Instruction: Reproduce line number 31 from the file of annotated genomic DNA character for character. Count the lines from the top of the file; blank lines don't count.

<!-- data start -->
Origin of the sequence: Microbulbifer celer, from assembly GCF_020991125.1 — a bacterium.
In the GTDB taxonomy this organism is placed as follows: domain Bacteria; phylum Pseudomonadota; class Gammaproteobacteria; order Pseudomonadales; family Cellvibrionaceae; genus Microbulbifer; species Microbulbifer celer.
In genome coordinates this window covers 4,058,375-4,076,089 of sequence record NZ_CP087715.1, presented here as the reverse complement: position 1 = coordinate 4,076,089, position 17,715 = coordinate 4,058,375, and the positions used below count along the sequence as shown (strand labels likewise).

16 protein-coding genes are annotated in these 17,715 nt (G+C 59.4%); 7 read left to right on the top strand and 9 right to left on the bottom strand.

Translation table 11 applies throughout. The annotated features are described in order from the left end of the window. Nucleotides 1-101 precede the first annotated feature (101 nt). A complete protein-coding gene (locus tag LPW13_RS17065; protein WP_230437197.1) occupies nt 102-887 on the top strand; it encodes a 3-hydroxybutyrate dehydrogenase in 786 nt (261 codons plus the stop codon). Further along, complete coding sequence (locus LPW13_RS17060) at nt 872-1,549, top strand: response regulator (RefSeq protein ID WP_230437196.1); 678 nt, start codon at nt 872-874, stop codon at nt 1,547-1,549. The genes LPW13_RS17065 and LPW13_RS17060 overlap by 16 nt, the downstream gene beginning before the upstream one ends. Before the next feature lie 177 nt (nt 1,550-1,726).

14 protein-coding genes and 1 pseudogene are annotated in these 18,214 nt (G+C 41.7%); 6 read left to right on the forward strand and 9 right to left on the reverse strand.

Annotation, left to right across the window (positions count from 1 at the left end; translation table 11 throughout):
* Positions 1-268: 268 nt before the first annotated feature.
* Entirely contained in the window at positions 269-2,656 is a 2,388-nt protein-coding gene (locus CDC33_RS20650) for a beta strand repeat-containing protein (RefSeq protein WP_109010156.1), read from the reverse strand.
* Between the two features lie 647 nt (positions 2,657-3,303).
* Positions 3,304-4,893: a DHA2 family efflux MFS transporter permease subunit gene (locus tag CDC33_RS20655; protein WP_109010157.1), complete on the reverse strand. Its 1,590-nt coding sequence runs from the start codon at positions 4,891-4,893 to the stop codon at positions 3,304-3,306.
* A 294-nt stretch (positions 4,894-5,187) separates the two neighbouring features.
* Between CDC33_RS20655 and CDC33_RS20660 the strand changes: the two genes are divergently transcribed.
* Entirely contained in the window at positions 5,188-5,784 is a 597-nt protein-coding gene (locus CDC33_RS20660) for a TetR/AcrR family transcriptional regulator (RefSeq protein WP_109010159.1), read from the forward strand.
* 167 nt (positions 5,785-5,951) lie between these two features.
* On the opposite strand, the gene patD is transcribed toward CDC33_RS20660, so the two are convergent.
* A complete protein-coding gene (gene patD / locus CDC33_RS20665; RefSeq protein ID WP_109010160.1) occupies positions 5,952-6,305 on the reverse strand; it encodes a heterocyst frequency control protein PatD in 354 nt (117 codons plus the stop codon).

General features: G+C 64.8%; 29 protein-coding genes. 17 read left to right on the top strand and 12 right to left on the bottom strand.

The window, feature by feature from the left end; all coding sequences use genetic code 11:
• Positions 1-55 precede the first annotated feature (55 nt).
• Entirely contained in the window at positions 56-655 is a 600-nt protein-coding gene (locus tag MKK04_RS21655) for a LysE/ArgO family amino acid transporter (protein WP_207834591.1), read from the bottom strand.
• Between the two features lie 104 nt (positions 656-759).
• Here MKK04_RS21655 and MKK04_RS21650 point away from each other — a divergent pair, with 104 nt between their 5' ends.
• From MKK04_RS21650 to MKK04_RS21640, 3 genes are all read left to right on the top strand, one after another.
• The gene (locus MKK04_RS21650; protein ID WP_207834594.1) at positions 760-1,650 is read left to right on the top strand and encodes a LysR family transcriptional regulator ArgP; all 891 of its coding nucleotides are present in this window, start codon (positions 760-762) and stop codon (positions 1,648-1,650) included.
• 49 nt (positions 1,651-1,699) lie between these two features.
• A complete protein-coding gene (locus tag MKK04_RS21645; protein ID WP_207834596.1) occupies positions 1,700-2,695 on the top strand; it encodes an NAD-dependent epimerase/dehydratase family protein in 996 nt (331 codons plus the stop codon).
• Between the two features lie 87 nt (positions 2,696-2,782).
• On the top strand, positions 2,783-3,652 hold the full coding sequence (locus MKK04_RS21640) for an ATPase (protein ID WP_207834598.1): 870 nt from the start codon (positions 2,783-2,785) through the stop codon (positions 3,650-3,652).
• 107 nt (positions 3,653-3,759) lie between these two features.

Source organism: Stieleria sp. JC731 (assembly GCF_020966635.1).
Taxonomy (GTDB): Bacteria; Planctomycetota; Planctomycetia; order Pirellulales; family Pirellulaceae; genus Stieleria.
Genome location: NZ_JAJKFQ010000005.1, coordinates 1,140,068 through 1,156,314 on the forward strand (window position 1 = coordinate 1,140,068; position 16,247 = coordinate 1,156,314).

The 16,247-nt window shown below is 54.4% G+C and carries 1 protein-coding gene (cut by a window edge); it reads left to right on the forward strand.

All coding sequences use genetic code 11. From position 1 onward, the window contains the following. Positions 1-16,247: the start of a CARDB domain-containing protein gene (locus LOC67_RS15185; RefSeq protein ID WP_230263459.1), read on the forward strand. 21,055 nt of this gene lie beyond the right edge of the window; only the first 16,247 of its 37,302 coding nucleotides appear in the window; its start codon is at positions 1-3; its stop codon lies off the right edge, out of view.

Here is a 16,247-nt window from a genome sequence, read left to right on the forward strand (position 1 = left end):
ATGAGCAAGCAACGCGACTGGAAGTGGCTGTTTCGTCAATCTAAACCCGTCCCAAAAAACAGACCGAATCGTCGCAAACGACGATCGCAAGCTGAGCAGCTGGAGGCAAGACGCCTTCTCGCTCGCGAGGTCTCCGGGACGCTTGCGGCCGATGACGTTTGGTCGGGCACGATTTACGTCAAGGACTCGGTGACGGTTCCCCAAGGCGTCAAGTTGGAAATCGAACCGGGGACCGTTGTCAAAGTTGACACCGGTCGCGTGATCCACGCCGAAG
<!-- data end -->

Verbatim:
Source organism: Stieleria sp. JC731 (assembly GCF_020966635.1).